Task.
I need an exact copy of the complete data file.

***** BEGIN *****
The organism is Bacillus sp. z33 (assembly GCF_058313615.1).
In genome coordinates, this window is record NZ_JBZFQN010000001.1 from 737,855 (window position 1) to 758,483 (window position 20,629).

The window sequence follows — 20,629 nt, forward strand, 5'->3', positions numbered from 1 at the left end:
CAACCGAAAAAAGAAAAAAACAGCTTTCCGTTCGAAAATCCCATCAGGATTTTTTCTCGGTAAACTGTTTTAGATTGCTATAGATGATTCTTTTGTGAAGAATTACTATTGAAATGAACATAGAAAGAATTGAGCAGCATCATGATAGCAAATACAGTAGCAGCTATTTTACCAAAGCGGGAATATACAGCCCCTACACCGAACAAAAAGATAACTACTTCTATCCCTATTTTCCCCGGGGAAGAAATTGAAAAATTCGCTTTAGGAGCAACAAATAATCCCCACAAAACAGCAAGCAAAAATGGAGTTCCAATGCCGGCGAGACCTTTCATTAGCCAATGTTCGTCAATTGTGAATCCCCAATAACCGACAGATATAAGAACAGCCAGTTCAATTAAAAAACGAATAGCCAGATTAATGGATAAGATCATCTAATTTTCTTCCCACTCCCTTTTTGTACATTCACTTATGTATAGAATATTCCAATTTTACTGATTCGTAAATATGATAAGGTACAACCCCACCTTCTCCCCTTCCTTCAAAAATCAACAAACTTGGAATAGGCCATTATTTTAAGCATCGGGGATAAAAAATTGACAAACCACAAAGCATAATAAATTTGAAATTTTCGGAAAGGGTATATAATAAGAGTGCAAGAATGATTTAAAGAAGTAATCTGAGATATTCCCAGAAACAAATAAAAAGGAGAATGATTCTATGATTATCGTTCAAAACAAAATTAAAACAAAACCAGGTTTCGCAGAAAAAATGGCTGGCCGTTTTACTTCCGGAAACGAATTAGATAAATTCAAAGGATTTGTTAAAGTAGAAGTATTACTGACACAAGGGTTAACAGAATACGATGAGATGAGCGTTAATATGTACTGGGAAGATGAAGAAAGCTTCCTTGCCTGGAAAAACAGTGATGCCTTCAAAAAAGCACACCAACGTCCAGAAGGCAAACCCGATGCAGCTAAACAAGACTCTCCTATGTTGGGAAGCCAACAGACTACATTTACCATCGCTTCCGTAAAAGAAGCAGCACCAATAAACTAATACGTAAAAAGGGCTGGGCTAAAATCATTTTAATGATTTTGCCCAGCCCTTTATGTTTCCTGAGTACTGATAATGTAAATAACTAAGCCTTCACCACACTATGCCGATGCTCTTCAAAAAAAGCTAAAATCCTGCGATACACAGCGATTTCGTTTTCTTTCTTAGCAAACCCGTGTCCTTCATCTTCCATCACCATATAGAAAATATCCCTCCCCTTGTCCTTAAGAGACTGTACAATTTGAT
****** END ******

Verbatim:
The organism is Bacillus sp. z33 (assembly GCF_058313615.1).
In genome coordinates, this window is record NZ_JBZFQN010000001.1 from 737,855 (window position 1) to 758,483 (window position 20,629).

The window sequence follows — 20,629 nt, forward strand, 5'->3', positions numbered from 1 at the left end:
CAACCGAAAAAAGAAAAAAACAGCTTTCCGTTCGAAAATCCCATCAGGATTTTTTCTCGGTAAACTGTTTTAGATTGCTATAGATGATTCTTTTGTGAAGAATTACTATTGAAATGAACATAGAAAGAATTGAGCAGCATCATGATAGCAAATACAGTAGCAGCTATTTTACCAAAGCGGGAATATACAGCCCCTACACCGAACAAAAAGATAACTACTTCTATCCCTATTTTCCCCGGGGAAGAAATTGAAAAATTCGCTTTAGGAGCAACAAATAATCCCCACAAAACAGCAAGCAAAAATGGAGTTCCAATGCCGGCGAGACCTTTCATTAGCCAATGTTCGTCAATTGTGAATCCCCAATAACCGACAGATATAAGAACAGCCAGTTCAATTAAAAAACGAATAGCCAGATTAATGGATAAGATCATCTAATTTTCTTCCCACTCCCTTTTTGTACATTCACTTATGTATAGAATATTCCAATTTTACTGATTCGTAAATATGATAAGGTACAACCCCACCTTCTCCCCTTCCTTCAAAAATCAACAAACTTGGAATAGGCCATTATTTTAAGCATCGGGGATAAAAAATTGACAAACCACAAAGCATAATAAATTTGAAATTTTCGGAAAGGGTATATAATAAGAGTGCAAGAATGATTTAAAGAAGTAATCTGAGATATTCCCAGAAACAAATAAAAAGGAGAATGATTCTATGATTATCGTTCAAAACAAAATTAAAACAAAACCAGGTTTCGCAGAAAAAATGGCTGGCCGTTTTACTTCCGGAAACGAATTAGATAAATTCAAAGGATTTGTTAAAGTAGAAGTATTACTGACACAAGGGTTAACAGAATACGATGAGATGAGCGTTAATATGTACTGGGAAGATGAAGAAAGCTTCCTTGCCTGGAAAAACAGTGATGCCTTCAAAAAAGCACACCAACGTCCAGAAGGCAAACCCGATGCAGCTAAACAAGACTCTCCTATGTTGGGAAGCCAACAGACTACATTTACCATCGCTTCCGTAAAAGAAGCAGCACCAATAAACTAATACGTAAAAAGGGCTGGGCTAAAATCATTTTAATGATTTTGCCCAGCCCTTTATGTTTCCTGAGTACTGATAATGTAAATAACTAAGCCTTCACCACACTATGCCGATGCTCTTCAAAAAAAGCTAAAATCCTGCGATACACAGCGATTTCGTTTTCTTTCTTAGCAAACCCGTGTCCTTCATCTTCCATCACCATATAGAAAATATCCCTCCCCTTGTCCTTAAGAGACTGTACAATTTGAT